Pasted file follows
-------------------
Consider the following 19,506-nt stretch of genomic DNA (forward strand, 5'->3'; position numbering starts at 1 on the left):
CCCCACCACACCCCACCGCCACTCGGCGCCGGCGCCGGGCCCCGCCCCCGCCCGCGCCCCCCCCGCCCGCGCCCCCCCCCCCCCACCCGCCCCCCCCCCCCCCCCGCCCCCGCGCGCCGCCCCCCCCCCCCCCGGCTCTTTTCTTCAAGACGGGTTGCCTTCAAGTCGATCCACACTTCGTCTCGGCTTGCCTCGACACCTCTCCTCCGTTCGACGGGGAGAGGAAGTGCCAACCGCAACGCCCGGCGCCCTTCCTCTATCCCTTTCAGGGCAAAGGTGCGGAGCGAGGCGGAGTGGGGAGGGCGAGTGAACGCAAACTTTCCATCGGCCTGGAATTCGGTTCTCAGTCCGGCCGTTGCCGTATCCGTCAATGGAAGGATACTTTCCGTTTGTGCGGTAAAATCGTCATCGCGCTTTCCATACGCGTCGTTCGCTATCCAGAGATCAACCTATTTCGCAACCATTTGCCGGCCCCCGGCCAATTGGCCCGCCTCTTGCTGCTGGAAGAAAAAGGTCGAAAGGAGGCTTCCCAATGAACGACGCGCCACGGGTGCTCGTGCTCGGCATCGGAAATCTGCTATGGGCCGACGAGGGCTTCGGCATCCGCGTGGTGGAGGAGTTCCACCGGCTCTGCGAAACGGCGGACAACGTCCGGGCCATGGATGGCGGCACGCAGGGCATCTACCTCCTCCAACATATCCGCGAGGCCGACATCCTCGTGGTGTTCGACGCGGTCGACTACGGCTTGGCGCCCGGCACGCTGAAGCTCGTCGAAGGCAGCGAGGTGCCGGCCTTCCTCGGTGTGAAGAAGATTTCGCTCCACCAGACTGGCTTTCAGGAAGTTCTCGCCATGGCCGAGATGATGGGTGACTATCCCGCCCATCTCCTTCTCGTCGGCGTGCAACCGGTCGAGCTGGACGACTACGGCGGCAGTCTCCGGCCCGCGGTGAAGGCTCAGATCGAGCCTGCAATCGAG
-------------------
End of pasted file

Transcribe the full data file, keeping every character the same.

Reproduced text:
Consider the following 19,506-nt stretch of genomic DNA (forward strand, 5'->3'; position numbering starts at 1 on the left):
CCCCACCACACCCCACCGCCACTCGGCGCCGGCGCCGGGCCCCGCCCCCGCCCGCGCCCCCCCCGCCCGCGCCCCCCCCCCCCCACCCGCCCCCCCCCCCCCCCCGCCCCCGCGCGCCGCCCCCCCCCCCCCCGGCTCTTTTCTTCAAGACGGGTTGCCTTCAAGTCGATCCACACTTCGTCTCGGCTTGCCTCGACACCTCTCCTCCGTTCGACGGGGAGAGGAAGTGCCAACCGCAACGCCCGGCGCCCTTCCTCTATCCCTTTCAGGGCAAAGGTGCGGAGCGAGGCGGAGTGGGGAGGGCGAGTGAACGCAAACTTTCCATCGGCCTGGAATTCGGTTCTCAGTCCGGCCGTTGCCGTATCCGTCAATGGAAGGATACTTTCCGTTTGTGCGGTAAAATCGTCATCGCGCTTTCCATACGCGTCGTTCGCTATCCAGAGATCAACCTATTTCGCAACCATTTGCCGGCCCCCGGCCAATTGGCCCGCCTCTTGCTGCTGGAAGAAAAAGGTCGAAAGGAGGCTTCCCAATGAACGACGCGCCACGGGTGCTCGTGCTCGGCATCGGAAATCTGCTATGGGCCGACGAGGGCTTCGGCATCCGCGTGGTGGAGGAGTTCCACCGGCTCTGCGAAACGGCGGACAACGTCCGGGCCATGGATGGCGGCACGCAGGGCATCTACCTCCTCCAACATATCCGCGAGGCCGACATCCTCGTGGTGTTCGACGCGGTCGACTACGGCTTGGCGCCCGGCACGCTGAAGCTCGTCGAAGGCAGCGAGGTGCCGGCCTTCCTCGGTGTGAAGAAGATTTCGCTCCACCAGACTGGCTTTCAGGAAGTTCTCGCCATGGCCGAGATGATGGGTGACTATCCCGCCCATCTCCTTCTCGTCGGCGTGCAACCGGTCGAGCTGGACGACTACGGCGGCAGTCTCCGGCCCGCGGTGAAGGCTCAGATCGAGCCTGCAATCGAG